Many say the industry's most highly discussed hot topics are safety, e-logs and driver shortages. I disagree. There is one subject that will always trump the rest, and that is pay. Let's face it while we may enjoy trucking, we don't do this for our well-being and definitely don't want to do it for free!
Our industry has no shortage of controversial topics regarding the almighty dollar. There's the issue of how drivers are compensated; mileage pay, percentage, hourly or possibly even salary. The amounts paid, the benefits or lack thereof, not to mention the Driver Inc. fiasco. If you're an owner-operator like me or a small fleet owner, it's rates, brokerage fees, and pay schedule. To me, this last one doesn't get enough attention.
In most industries, you get paid at the point of sale or at least net 30. I only know this from a brief stint in the towing industry and talking with incredulous friends from other walks of life. I admit it seemed like common practice to me to have invoices paid in the 60-90 day range, and it never hit home how wrong this is until helping my son get his hot shot business running. I told him to be prepared for not getting paid in a timely fashion, but then his first few jobs were paid by Visa or e-transfer.
Thirty days later, it was a different story, and he was starting to be starved for cash flow. It made me go back and look at my own situation. As an owner-operator, I've worked for a few companies as a lease op and done work for myself directly for customers as well as working for brokers. Where I am currently is about the best I've had. I'm paid on the 15th of every month for ALL the work I did the previous month. I've also been on the other end of the spectrum, where I wasn't paid until the company I was leased to was paid for the invoice. It's understandable why this is their practice. They lack cash flow because they are not paid on time. As the old saying goes, sh*t runs downhill!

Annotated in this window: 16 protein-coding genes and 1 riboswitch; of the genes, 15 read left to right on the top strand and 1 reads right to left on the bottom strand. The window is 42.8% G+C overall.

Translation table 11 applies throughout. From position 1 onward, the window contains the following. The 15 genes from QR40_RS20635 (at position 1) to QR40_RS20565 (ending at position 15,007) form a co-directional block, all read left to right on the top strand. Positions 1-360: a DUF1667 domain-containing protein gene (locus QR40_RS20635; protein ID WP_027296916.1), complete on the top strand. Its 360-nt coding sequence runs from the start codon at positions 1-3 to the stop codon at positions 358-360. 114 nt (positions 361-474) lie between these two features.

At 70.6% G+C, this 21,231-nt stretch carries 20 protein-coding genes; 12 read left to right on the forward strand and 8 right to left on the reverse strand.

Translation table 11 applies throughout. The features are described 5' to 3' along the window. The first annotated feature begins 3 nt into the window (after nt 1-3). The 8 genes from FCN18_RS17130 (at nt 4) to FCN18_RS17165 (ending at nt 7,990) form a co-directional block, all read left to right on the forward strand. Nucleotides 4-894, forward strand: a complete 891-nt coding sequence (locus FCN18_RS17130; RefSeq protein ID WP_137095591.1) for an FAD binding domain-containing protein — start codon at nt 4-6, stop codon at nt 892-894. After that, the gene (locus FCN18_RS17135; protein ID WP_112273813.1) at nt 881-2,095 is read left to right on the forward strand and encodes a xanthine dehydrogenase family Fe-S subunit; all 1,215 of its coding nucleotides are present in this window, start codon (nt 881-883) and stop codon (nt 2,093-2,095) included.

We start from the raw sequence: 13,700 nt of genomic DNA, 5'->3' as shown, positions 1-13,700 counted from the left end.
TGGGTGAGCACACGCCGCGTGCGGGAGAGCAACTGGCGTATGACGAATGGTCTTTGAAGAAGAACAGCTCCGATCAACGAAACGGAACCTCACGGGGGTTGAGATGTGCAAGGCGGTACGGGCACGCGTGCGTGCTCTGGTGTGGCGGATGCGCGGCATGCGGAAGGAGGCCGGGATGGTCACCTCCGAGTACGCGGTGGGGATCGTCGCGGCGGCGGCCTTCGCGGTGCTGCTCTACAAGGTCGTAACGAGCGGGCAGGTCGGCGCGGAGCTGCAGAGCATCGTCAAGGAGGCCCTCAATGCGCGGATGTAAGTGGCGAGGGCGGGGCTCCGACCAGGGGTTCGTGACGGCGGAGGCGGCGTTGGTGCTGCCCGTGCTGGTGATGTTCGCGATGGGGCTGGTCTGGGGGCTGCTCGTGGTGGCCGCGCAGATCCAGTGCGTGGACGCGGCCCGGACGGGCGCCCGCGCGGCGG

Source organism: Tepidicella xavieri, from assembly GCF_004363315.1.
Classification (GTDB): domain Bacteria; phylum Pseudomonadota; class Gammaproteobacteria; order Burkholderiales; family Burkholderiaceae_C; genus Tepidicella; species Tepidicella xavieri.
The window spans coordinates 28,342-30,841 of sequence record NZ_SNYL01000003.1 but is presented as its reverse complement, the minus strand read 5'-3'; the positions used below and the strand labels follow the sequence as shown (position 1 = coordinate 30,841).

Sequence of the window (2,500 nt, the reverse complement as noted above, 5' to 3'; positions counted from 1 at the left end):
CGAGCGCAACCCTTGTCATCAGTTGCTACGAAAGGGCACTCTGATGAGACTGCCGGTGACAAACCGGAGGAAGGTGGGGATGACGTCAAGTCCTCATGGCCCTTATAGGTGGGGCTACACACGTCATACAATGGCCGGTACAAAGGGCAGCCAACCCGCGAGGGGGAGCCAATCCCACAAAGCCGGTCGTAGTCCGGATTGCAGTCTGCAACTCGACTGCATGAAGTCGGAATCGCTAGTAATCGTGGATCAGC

I'm guilty of it as well. There were times I couldn't pay my drivers on time because I wasn't receiving my money on time. In reflection, this is on me. The payment terms should be clearly laid out when we accept a job or contract. If the terms aren't met, we should cease to do work for the customer until they fulfill their end of the bargain.
If you're a company owner and you need monthly cash flow to operate, negotiate this with your customer. If the customer says they're net 90 and you can't afford to get to 90 days, you best have a big overdraft or don't do the job. In the oil patch, I would always hear things like, it's commonplace or accepted practice to be 60, 90 or even 120 days before being paid. Herein lies the problem, we keep "accepting" this. I did a few times and never pressed the issue until I was in dire straits, or they had become both my biggest customer and biggest liability!
For me, these conversations about money are not easy and only become harder when you have completed the work months before and need the money yesterday. So get it out of the way up front. If the person on the other side of the conversation is set on a longer term, discuss a small discount for paying early. I once got a service company from 90 to 30 days net for 2 percent. Most often, what they're after anyway is the tiny bit of interest on the money, and discounting it gives the appearance of making the same.
I suggest these strategies to you for the same reason I did to my son, to alleviate stress. Nothing is more stressful than not being able to pay your bills. It's even worse when you know you should be able to because you have billed out 10s of thousands.